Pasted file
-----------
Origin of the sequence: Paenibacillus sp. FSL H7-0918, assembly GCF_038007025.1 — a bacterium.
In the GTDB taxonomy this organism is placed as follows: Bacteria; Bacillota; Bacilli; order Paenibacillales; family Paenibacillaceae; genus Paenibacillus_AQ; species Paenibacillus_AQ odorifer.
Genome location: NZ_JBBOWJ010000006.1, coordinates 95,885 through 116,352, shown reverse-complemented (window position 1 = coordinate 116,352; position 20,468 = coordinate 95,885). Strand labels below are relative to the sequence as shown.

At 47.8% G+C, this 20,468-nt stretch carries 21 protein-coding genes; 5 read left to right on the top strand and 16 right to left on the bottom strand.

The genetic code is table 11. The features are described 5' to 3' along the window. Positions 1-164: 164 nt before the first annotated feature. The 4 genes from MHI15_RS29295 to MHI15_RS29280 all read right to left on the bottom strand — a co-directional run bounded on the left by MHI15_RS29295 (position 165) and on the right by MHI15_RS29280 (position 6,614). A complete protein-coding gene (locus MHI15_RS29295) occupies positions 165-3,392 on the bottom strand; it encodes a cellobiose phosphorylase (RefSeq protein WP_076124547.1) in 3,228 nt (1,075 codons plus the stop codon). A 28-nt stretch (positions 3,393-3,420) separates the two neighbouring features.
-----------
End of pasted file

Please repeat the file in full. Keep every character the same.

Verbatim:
Origin of the sequence: Paenibacillus sp. FSL H7-0918, assembly GCF_038007025.1 — a bacterium.
In the GTDB taxonomy this organism is placed as follows: Bacteria; Bacillota; Bacilli; order Paenibacillales; family Paenibacillaceae; genus Paenibacillus_AQ; species Paenibacillus_AQ odorifer.
Genome location: NZ_JBBOWJ010000006.1, coordinates 95,885 through 116,352, shown reverse-complemented (window position 1 = coordinate 116,352; position 20,468 = coordinate 95,885). Strand labels below are relative to the sequence as shown.

At 47.8% G+C, this 20,468-nt stretch carries 21 protein-coding genes; 5 read left to right on the top strand and 16 right to left on the bottom strand.

The genetic code is table 11. The features are described 5' to 3' along the window. Positions 1-164: 164 nt before the first annotated feature. The 4 genes from MHI15_RS29295 to MHI15_RS29280 all read right to left on the bottom strand — a co-directional run bounded on the left by MHI15_RS29295 (position 165) and on the right by MHI15_RS29280 (position 6,614). A complete protein-coding gene (locus MHI15_RS29295) occupies positions 165-3,392 on the bottom strand; it encodes a cellobiose phosphorylase (RefSeq protein WP_076124547.1) in 3,228 nt (1,075 codons plus the stop codon). A 28-nt stretch (positions 3,393-3,420) separates the two neighbouring features.